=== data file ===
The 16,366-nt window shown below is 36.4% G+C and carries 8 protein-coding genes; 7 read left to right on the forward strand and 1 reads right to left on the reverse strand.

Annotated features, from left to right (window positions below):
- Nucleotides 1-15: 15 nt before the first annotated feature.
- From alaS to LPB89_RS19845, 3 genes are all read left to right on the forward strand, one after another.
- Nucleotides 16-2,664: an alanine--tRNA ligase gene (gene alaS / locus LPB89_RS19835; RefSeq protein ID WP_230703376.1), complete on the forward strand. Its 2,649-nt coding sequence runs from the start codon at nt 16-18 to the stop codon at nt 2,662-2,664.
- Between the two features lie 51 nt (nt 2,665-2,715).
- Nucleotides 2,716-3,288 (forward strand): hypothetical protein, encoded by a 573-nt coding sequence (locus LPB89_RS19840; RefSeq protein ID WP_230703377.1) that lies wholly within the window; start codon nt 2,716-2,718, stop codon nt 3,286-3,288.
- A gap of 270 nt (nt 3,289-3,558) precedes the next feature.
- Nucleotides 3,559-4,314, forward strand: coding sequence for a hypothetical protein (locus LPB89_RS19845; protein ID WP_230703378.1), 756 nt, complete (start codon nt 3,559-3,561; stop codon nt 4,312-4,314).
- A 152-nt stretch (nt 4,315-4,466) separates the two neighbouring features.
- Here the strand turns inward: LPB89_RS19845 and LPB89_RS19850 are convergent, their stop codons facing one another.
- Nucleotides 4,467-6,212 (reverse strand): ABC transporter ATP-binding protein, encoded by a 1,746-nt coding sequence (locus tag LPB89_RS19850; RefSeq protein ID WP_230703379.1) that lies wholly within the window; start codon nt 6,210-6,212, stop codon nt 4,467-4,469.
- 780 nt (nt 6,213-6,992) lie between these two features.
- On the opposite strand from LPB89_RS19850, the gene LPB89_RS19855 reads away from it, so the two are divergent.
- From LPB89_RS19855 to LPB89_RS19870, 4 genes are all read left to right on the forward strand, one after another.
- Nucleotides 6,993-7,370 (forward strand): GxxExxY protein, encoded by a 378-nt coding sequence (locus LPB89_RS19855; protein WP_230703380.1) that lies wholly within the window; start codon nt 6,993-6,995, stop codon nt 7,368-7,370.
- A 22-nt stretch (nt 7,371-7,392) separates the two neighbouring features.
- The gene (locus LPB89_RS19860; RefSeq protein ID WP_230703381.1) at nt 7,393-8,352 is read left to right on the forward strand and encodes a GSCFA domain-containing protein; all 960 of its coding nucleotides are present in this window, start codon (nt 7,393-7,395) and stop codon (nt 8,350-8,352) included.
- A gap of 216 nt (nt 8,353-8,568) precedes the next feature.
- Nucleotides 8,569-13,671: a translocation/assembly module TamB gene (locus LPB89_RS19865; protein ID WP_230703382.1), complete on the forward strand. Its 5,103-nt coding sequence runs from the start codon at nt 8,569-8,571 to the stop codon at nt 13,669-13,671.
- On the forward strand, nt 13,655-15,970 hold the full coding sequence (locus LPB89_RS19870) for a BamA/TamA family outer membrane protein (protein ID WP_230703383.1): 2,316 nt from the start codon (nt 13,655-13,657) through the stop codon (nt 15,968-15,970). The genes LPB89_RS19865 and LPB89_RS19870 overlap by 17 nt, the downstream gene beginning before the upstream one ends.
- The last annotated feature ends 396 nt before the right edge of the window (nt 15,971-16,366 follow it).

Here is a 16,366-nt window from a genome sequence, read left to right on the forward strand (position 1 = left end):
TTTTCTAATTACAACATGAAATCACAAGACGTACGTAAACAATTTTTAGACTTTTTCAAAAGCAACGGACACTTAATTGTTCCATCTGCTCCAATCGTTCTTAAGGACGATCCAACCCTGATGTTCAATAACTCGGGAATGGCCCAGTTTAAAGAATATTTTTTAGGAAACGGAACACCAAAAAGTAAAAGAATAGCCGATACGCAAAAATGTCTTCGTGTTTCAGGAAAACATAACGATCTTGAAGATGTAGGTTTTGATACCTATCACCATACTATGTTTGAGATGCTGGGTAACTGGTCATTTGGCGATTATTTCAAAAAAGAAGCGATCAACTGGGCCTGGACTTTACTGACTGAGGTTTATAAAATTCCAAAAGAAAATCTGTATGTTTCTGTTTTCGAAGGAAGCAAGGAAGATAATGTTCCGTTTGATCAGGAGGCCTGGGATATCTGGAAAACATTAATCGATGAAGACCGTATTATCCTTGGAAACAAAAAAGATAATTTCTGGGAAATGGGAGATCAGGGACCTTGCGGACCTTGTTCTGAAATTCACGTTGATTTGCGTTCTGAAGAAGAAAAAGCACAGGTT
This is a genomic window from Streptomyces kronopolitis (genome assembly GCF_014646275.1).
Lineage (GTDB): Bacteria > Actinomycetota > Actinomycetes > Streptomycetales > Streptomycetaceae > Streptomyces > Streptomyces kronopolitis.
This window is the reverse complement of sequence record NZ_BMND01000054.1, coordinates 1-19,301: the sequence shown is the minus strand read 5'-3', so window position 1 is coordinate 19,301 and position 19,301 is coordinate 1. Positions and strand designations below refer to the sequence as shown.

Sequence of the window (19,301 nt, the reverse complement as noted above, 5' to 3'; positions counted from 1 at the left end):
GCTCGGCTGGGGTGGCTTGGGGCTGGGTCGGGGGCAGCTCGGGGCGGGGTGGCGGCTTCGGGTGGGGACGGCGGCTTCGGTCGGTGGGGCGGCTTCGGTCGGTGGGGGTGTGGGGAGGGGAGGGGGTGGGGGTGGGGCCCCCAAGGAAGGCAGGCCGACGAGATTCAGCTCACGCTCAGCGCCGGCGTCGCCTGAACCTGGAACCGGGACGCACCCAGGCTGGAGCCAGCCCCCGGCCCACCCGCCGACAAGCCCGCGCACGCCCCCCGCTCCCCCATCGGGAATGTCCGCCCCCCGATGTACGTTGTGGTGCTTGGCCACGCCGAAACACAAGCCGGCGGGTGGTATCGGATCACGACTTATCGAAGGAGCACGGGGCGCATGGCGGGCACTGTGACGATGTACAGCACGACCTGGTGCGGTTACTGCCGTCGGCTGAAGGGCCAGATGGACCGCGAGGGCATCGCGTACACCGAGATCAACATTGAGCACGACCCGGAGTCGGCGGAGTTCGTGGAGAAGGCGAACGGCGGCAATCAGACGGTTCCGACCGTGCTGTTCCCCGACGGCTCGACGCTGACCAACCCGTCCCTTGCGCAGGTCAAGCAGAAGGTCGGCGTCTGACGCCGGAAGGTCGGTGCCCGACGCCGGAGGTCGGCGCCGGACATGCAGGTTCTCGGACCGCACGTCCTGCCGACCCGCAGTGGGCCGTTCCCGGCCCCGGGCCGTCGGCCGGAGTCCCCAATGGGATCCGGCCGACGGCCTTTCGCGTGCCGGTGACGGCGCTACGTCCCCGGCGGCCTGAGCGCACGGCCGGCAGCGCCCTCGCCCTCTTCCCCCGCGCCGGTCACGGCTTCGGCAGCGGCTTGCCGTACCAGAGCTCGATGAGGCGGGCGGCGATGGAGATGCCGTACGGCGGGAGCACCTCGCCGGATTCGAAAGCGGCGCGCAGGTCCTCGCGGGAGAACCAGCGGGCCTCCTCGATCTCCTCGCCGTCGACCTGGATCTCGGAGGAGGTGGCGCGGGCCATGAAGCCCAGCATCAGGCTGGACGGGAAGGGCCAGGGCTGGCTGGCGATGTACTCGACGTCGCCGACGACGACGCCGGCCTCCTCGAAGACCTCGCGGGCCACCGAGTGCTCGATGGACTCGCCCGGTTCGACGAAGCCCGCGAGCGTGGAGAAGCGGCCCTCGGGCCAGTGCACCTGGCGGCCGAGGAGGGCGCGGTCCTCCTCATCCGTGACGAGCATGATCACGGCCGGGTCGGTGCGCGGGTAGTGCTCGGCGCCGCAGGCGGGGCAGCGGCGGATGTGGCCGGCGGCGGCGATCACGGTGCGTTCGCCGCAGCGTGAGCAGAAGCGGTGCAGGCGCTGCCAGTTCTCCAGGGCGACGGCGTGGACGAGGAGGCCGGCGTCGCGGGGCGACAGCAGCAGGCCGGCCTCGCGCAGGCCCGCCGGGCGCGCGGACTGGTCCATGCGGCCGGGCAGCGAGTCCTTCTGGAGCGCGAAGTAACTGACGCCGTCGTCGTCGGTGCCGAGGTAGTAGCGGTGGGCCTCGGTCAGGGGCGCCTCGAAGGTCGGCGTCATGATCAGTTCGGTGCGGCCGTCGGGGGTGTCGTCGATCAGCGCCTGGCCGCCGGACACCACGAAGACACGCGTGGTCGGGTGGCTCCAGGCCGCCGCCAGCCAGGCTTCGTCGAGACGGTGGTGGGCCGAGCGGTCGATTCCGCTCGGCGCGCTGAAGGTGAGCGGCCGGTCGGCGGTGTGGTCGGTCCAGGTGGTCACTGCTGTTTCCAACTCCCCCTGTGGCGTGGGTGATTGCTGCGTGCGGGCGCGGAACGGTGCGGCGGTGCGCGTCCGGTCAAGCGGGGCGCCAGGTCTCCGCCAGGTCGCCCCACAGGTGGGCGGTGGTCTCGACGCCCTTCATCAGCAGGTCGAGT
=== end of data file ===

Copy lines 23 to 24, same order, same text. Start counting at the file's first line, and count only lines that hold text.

Here is a 16,366-nt window from a genome sequence, read left to right on the forward strand (position 1 = left end):
TTTTCTAATTACAACATGAAATCACAAGACGTACGTAAACAATTTTTAGACTTTTTCAAAAGCAACGGACACTTAATTGTTCCATCTGCTCCAATCGTTCTTAAGGACGATCCAACCCTGATGTTCAATAACTCGGGAATGGCCCAGTTTAAAGAATATTTTTTAGGAAACGGAACACCAAAAAGTAAAAGAATAGCCGATACGCAAAAATGTCTTCGTGTTTCAGGAAAACATAACGATCTTGAAGATGTAGGTTTTGATACCTATCACCATACTATGTTTGAGATGCTGGGTAACTGGTCATTTGGCGATTATTTCAAAAAAGAAGCGATCAACTGGGCCTGGACTTTACTGACTGAGGTTTATAAAATTCCAAAAGAAAATCTGTATGTTTCTGTTTTCGAAGGAAGCAAGGAAGATAATGTTCCGTTTGATCAGGAGGCCTGGGATATCTGGAAAACATTAATCGATGAAGACCGTATTATCCTTGGAAACAAAAAAGATAATTTCTGGGAAATGGGAGATCAGGGACCTTGCGGACCTTGTTCTGAAATTCACGTTGATTTGCGTTCTGAAGAAGAAAAAGCACAGGTT